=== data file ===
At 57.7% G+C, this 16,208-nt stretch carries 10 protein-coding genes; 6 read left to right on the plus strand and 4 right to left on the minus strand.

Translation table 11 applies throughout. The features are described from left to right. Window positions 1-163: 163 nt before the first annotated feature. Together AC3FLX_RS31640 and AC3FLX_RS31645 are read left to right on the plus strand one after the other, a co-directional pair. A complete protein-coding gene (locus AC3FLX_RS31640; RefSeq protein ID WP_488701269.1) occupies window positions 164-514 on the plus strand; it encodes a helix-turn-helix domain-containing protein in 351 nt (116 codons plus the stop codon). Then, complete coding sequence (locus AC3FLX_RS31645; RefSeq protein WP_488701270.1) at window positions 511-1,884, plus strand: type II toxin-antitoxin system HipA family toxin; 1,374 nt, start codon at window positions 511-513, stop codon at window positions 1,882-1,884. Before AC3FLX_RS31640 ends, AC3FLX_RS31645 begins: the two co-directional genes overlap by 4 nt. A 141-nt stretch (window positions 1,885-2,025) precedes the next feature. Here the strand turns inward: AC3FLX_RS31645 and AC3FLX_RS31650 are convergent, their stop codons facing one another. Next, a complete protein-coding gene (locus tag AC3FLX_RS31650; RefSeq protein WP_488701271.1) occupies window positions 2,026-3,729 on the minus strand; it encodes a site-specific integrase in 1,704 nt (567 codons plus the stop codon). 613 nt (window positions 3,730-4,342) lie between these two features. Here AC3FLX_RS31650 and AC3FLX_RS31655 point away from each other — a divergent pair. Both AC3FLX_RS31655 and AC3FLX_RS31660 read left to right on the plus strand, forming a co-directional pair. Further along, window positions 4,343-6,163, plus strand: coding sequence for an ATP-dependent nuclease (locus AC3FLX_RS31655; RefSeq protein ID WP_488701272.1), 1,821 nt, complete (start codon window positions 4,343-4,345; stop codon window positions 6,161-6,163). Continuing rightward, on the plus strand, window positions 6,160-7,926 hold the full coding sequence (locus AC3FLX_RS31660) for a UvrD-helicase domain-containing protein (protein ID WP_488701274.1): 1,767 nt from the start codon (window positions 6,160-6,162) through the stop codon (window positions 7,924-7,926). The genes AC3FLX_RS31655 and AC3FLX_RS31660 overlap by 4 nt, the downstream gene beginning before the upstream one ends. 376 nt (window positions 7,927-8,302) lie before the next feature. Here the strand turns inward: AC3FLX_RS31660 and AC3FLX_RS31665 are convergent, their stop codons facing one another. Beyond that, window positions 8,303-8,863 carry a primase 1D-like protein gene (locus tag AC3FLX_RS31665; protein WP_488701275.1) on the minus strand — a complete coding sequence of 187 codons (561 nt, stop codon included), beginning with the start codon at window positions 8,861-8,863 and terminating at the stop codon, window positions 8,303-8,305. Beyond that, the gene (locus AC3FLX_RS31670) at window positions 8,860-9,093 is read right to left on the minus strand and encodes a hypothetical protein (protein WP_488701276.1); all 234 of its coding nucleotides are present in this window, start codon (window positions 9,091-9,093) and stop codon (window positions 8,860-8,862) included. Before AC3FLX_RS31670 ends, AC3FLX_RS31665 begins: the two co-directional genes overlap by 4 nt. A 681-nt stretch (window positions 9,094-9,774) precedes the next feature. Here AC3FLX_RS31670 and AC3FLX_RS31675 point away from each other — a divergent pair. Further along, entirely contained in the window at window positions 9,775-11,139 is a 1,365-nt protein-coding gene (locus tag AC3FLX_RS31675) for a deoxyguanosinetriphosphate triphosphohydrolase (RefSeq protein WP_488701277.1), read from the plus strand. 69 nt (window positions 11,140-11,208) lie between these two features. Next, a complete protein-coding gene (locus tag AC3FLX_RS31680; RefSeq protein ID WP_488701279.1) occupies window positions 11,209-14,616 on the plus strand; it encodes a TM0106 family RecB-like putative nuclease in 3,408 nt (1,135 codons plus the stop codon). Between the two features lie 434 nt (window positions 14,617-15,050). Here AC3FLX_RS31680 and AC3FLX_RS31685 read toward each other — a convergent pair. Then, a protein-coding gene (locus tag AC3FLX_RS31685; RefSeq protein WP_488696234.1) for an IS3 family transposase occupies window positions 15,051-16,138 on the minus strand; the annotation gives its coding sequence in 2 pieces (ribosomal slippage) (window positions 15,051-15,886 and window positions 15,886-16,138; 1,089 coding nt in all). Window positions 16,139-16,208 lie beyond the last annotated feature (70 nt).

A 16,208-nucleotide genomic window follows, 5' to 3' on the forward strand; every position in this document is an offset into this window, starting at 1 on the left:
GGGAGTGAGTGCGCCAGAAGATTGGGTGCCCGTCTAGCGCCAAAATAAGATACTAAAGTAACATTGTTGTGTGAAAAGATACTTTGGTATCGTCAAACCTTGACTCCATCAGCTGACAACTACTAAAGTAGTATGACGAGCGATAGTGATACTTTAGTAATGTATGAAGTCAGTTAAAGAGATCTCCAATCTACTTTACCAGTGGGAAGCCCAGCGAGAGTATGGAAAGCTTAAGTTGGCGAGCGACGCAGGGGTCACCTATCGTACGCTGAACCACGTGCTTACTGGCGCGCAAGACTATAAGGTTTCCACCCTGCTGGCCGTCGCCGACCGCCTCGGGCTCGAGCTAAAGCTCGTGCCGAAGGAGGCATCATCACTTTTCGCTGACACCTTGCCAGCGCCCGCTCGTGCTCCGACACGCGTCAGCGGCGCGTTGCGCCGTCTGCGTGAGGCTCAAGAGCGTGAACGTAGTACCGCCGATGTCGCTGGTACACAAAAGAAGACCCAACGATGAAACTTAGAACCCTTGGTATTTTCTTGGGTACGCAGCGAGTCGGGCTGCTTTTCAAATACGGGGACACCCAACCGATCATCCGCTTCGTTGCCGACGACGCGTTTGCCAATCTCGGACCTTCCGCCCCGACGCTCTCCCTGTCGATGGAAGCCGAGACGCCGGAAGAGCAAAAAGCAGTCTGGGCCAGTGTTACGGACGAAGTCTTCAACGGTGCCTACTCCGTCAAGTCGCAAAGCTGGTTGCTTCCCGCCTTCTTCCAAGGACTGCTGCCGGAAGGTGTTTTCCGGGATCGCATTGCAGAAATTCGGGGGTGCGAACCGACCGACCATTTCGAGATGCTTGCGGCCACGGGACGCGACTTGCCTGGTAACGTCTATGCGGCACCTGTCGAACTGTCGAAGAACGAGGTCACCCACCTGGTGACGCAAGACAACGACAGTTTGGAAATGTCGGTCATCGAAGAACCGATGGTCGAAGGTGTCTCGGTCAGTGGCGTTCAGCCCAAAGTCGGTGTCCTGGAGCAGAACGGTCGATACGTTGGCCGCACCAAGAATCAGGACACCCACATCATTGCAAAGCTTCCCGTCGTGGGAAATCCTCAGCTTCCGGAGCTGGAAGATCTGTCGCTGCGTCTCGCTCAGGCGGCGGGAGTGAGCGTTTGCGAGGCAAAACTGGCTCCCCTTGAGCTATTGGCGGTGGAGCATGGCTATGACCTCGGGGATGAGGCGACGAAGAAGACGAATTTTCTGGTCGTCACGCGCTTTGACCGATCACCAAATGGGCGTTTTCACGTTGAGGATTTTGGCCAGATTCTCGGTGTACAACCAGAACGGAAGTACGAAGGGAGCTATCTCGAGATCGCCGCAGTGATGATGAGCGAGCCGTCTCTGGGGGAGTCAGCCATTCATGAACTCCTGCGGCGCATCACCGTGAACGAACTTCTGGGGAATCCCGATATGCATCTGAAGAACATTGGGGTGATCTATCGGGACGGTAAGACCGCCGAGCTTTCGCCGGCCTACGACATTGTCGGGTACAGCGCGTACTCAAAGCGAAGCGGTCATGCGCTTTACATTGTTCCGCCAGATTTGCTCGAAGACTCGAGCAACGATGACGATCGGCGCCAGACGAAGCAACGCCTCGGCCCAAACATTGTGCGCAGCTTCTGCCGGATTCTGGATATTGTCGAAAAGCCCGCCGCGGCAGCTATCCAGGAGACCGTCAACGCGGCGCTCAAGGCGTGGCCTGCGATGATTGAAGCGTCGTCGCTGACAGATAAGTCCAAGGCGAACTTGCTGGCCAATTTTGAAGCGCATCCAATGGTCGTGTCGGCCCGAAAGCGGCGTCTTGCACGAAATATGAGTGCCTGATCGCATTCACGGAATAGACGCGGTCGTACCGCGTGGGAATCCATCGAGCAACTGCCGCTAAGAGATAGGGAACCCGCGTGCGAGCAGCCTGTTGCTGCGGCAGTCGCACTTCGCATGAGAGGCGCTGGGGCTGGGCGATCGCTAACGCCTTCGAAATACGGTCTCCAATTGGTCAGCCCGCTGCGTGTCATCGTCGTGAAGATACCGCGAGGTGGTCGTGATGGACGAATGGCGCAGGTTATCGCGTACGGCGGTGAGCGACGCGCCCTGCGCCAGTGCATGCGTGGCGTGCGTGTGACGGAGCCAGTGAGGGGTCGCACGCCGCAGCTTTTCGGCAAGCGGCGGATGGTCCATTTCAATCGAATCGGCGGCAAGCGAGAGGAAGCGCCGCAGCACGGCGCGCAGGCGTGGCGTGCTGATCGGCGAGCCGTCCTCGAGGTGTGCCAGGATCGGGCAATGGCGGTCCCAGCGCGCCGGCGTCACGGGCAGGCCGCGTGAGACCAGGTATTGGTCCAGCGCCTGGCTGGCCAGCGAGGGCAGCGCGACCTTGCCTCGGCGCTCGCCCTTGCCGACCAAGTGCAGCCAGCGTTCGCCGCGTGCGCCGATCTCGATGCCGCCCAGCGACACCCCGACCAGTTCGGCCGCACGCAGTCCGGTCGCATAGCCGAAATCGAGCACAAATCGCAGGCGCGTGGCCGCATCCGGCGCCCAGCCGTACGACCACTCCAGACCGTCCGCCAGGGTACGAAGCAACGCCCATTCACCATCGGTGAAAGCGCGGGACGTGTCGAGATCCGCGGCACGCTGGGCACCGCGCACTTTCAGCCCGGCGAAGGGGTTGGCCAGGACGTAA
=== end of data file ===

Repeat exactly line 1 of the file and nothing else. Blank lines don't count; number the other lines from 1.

At 57.7% G+C, this 16,208-nt stretch carries 10 protein-coding genes; 6 read left to right on the plus strand and 4 right to left on the minus strand.